In December 2009, when then Chinese President Hu Jintao and his wife Liu Yongqing were going to the 10th anniversary celebration of Macao’s return to China, the media published images of them waving to the crowds while deplaning. Zhang’s painting, The Red Lotus Blossoms in a Prosperous Time, could be seen behind the couple.




The Red Lotus Blossoms in a Prosperous Time.


When China’s manned spacecraft Shenzhou-9 was launched on June 16, 2012, it carried 10 works by Chinese artists, including Zhang Xian. After 13 days in space, the vehicle and its art treasure trove returned safely to Earth. To honor Zhang’s contribution to China’s space program, the national space administration presented him with a medal and an astronaut’s space suit.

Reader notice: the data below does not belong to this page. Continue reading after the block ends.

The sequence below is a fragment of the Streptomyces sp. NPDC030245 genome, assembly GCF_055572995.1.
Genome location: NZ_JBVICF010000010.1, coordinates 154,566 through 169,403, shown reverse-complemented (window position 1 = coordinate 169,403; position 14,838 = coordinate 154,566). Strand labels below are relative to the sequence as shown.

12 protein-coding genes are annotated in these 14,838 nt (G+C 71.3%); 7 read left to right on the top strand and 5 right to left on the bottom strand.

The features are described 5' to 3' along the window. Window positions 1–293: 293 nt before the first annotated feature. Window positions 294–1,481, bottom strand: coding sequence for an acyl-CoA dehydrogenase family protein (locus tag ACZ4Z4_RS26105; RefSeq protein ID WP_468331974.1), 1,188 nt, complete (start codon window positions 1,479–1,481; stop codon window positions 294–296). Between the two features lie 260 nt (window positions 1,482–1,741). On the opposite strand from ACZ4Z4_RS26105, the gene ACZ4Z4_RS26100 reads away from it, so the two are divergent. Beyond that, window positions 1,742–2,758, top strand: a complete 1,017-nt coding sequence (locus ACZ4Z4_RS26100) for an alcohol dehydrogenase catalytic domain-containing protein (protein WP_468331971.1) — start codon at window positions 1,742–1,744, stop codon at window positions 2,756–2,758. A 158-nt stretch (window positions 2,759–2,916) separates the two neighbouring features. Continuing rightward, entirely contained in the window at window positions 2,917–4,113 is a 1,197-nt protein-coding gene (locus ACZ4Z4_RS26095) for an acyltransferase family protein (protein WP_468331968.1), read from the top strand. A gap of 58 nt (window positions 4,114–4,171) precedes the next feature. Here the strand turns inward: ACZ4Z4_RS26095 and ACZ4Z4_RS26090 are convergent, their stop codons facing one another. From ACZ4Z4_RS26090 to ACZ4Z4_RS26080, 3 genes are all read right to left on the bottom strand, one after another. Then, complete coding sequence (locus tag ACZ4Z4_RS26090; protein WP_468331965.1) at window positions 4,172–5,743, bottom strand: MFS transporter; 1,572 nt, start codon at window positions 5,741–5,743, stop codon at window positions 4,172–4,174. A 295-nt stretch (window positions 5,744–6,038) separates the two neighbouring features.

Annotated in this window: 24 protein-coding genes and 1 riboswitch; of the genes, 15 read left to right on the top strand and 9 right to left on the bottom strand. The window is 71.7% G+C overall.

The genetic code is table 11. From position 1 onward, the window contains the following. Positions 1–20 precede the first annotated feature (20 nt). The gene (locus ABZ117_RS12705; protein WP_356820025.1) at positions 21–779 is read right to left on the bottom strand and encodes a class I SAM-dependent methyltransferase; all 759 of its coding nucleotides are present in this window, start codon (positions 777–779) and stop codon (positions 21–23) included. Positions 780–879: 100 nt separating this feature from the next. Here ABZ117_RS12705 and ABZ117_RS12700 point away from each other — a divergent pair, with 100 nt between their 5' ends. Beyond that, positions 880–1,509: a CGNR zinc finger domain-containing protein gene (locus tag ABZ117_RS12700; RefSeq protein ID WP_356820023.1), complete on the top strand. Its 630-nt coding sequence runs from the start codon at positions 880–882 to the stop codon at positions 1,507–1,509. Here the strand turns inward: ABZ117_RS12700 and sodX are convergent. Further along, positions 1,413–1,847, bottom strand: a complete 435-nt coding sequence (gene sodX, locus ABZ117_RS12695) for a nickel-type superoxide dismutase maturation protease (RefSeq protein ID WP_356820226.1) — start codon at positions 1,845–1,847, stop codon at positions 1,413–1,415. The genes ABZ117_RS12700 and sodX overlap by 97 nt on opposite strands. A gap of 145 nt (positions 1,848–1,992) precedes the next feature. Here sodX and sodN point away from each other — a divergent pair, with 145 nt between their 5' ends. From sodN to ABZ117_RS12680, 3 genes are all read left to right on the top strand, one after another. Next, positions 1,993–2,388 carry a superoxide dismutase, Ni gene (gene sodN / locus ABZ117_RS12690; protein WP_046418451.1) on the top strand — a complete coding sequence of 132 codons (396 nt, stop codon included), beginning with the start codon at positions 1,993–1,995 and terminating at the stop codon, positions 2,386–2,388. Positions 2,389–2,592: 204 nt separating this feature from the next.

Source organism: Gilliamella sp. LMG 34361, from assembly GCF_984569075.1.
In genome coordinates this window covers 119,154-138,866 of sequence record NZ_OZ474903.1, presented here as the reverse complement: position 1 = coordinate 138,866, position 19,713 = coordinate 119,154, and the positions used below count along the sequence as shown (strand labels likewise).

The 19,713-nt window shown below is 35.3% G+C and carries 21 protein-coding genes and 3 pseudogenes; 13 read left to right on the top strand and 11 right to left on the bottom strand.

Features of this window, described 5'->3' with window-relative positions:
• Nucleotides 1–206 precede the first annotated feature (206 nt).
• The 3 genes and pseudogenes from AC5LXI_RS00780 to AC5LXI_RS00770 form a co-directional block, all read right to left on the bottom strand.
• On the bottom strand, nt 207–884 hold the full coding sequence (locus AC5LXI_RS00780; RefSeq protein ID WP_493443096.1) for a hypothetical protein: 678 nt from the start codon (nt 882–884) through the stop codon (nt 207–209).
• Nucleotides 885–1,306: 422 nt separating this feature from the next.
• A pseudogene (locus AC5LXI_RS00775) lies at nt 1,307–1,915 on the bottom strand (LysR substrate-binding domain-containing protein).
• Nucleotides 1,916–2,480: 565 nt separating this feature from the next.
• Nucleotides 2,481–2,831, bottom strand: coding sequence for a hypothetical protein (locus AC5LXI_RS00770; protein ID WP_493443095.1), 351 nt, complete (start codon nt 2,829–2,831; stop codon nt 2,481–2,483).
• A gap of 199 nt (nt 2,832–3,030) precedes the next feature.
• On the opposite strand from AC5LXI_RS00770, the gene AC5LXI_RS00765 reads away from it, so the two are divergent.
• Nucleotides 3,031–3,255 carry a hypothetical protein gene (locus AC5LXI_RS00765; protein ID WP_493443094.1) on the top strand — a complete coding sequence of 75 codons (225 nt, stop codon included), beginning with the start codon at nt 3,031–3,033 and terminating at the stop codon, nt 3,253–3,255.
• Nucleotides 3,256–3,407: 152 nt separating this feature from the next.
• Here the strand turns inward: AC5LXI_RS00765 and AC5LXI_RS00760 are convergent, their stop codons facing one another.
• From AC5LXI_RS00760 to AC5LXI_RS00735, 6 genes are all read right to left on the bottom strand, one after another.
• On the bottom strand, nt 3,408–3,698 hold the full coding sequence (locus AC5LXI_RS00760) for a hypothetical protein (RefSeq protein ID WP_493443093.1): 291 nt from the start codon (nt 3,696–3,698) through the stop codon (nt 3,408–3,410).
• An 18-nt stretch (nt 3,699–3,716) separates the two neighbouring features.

Zhang Xian’s oil and ink paintings became better known to the public in 2015 after his The Value of Harmony appeared in a public-interest advertisement aired by China Central Television. This painting now features in a poster widely seen on the Beijing metro.



Castle in the Woods.


From Air Force One to public transport, Zhang Xian’s oil and inks are appreciated by statesmen and the common people alike. As one art critic commented: “This attests that the artistic value of Zhang’s works is widely recognized, and what’s more, [that] this young genre of oil and ink painting is well established in Chinese art.”


Inheritance and Innovation 


The lotus, Zhang’s favorite subject, stands for chastity and modesty in Chinese culture. It also embodies the personality of the artist who takes fame and fortune lightly. His philosophy is that when choosing painting as one’s career, one must be prepared to endure poverty and loneliness and persevere in one’s artistic pursuit. That’s the teaching of his father, which Zhang has passed on to his own son, Zhang Moqian, who is also a painter and his pride and joy.




Painter Zhang Moqian in Venice.